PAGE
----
After the positive vibrations that the Arab Spring sent around Europe in 2011, today we are witnessing a reversal of that positive trend. The escalation of violence and insecurity in the region is sending shock waves across Europe and North America. Negative vibrations have been acutely felt in Europe, not only with the Charlie Hebdo events in Paris, but also in relation to the so-called foreign fighters question. Several thousand young people – mostly men but also women –, a tiny, albeit dramatically visible, part of the European Muslim community – some of whom are second-generation migrant youth of Muslim origin, while others are young converts – have joined ISIS forces in Syria to fight a jihadist war. My aim in this paper is to argue that, while the weaknesses and tensions of integration policies exist and may have intensified since the start of the new century, the seeds of minority Muslim youth recruitment in Europe has more to do with today’s global-local connections rather than with failed integration.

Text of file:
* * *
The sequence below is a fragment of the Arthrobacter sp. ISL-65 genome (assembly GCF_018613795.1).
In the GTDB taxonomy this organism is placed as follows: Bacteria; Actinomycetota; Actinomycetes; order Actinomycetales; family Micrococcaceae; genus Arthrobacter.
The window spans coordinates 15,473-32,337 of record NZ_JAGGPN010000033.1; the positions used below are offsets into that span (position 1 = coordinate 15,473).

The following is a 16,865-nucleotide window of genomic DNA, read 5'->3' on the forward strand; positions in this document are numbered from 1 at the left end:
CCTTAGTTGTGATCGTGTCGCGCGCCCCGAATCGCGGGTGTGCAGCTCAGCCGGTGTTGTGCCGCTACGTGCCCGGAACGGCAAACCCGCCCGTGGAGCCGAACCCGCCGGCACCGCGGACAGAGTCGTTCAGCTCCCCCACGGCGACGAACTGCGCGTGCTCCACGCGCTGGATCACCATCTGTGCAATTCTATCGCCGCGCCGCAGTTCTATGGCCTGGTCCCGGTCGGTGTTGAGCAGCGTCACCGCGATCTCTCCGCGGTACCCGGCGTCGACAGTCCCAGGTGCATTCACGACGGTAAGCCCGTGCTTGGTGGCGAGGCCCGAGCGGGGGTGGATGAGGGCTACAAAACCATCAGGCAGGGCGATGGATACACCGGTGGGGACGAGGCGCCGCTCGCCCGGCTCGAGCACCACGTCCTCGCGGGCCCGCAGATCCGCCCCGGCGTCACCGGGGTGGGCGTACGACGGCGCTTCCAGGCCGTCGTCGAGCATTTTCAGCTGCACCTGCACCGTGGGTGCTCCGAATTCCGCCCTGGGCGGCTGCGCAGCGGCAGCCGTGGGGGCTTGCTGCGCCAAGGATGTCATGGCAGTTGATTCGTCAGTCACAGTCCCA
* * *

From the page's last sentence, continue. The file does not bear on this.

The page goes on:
Paper produced within the framework of the New-Med Research Network, May 2015.
1. European Muslims
2. Tensions over Islam in different European countries
3. Distinguishing between problems of integration and jihadist terrorism